Maria: Rory, do you have a large family?
Rory: I definitely say so. In my immediate family, there's like my mom, dad, three brothers and my sister, and then and the extended family, we have a huge number of cousins, aunts, uncles, second cousins... God, the list goes on, actually.
Maria: Is family important to you?
Rory: Extremely important. It's great having so many people around you with their different life experiences. They can be great founts of knowledge and comfort and support. It's not all taking, though. There is some giving. You get to contribute to that long family history of people doing the same thing, contributing to the history. And that can be immensely rewarding, I think. I suppose the last thing I would say is that I'm extremely proud of every last member of my family, from the youngest cousin to the oldest great grandparent. Everyone in my family has done something really worthwhile with their lives. So I think that's really important.
Maria: Tell me about your favorite member of your family. Who do you admire?
Rory: I don't believe in favorites. Um, some people that I know do have them, but I think everyone in my family is absolutely worth looking up to. There's nobody who I would dismiss as someone who's, like, disreputable. Um, but if I pick one example in particular, then I would choose my grandmother who worked all by herself during the war while her husband, my grandfather, was fighting. And she raised four highly successful children by herself after he died. And she never complained and never stopped being kind to other people. And she was really active in the lives of her grandchildren. I think she set a great example for my mom and her siblings to follow, and they are all brilliant people because of her and her husband.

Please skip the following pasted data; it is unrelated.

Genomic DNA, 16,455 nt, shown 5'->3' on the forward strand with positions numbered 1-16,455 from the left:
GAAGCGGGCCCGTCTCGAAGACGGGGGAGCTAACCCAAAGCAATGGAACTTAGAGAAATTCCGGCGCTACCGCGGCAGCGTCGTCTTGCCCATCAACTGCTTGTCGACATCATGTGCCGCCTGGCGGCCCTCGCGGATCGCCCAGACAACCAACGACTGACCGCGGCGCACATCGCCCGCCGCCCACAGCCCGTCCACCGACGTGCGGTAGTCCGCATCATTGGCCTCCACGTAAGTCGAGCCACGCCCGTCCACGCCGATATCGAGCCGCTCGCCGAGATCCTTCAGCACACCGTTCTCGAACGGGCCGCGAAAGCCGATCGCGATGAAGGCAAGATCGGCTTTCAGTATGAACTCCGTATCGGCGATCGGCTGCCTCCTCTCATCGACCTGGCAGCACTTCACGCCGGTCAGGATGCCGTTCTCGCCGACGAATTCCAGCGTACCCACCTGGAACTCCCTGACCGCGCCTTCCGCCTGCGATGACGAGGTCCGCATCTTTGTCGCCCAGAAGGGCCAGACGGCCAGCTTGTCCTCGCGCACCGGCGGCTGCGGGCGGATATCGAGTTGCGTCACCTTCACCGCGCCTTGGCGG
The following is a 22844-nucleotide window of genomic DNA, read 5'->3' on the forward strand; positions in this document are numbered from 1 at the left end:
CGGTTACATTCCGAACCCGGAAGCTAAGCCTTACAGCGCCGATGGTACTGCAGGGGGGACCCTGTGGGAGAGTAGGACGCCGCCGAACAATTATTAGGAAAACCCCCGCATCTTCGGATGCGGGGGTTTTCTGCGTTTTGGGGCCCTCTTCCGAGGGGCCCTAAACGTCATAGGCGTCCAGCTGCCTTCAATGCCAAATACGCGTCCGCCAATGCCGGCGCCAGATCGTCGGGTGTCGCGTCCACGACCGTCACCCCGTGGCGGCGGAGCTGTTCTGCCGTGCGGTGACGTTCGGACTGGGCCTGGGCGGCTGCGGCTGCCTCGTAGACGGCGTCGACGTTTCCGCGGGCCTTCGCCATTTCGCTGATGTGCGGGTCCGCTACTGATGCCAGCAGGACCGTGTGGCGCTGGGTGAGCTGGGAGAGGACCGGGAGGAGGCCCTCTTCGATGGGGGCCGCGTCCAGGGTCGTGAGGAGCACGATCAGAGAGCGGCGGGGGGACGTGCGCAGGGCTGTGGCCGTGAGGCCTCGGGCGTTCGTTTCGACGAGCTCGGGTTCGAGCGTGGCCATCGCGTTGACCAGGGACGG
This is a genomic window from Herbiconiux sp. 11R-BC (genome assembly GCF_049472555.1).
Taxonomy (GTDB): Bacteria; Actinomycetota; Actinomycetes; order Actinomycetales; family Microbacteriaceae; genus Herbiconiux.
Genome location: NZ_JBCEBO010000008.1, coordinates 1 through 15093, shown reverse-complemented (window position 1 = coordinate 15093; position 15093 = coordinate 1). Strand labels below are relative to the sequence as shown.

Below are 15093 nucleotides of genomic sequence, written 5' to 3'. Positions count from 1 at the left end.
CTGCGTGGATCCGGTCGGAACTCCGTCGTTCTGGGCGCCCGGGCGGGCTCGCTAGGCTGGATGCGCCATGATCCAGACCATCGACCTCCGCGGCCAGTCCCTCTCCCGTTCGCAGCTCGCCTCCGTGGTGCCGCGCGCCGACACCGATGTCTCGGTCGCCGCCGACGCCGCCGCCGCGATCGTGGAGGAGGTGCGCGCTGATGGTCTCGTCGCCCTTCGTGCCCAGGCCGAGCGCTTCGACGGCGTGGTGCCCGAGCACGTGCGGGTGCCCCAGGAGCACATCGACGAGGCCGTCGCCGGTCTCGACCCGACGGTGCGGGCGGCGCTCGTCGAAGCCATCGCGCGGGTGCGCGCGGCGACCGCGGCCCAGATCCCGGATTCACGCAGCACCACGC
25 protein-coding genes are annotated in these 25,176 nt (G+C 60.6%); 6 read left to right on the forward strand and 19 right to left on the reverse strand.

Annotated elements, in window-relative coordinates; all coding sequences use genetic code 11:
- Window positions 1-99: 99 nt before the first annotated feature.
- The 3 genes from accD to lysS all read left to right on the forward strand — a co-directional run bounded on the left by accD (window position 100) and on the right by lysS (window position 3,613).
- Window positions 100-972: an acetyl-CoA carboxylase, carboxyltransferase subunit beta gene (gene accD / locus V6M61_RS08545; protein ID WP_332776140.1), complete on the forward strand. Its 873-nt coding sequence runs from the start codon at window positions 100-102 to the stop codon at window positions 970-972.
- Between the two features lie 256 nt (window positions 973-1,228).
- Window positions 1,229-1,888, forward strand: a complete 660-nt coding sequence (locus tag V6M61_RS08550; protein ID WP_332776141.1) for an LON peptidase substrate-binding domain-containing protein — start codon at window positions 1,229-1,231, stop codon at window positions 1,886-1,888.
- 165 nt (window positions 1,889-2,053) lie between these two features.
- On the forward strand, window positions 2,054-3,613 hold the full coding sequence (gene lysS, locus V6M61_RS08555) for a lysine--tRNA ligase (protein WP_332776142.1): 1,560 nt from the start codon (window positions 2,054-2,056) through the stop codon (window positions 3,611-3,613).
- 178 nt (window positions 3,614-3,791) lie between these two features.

Maria: Who is the oldest member in your family?
Rory: Well, I think, in my close family, I suppose that would be my father Ian, though out of politeness and respect, I will not say how old my father is. If we speak about my family as a whole, then probably one of the older cousins is in her 90s, I think.
Maria: Do members of your family ask you for help? What do they ask you for?
Rory: Oh, well, actually, I think I ask them more than they ask me, frankly speaking. But I do get the occasional request for help in terms of information about what I do or where I live. So, for example, my cousin wanted to know more about living and working in Russia because he's thinking about studying Russian language at university and he should, he's extremely gifted with languages. Um, I have another cousin who wanted to work with me here because she's completely mad. But to be honest, I think they both do very well for themselves. They're both very bright young people. I think they'd have a ball in Moscow.
Maria: Are you happy to help your family?
Rory: Well, if they ever needed it, I'd be happy to give it. However, to be honest, most of us are pretty self-sufficient and self-reliant. It's not a common thing for us to ask or need financial support, for example. Maybe, perhaps, emotional or informational support are the varieties that are most commonly given in our family at least.
Maria: Do you have a family, not your own that you like, and why do you like them?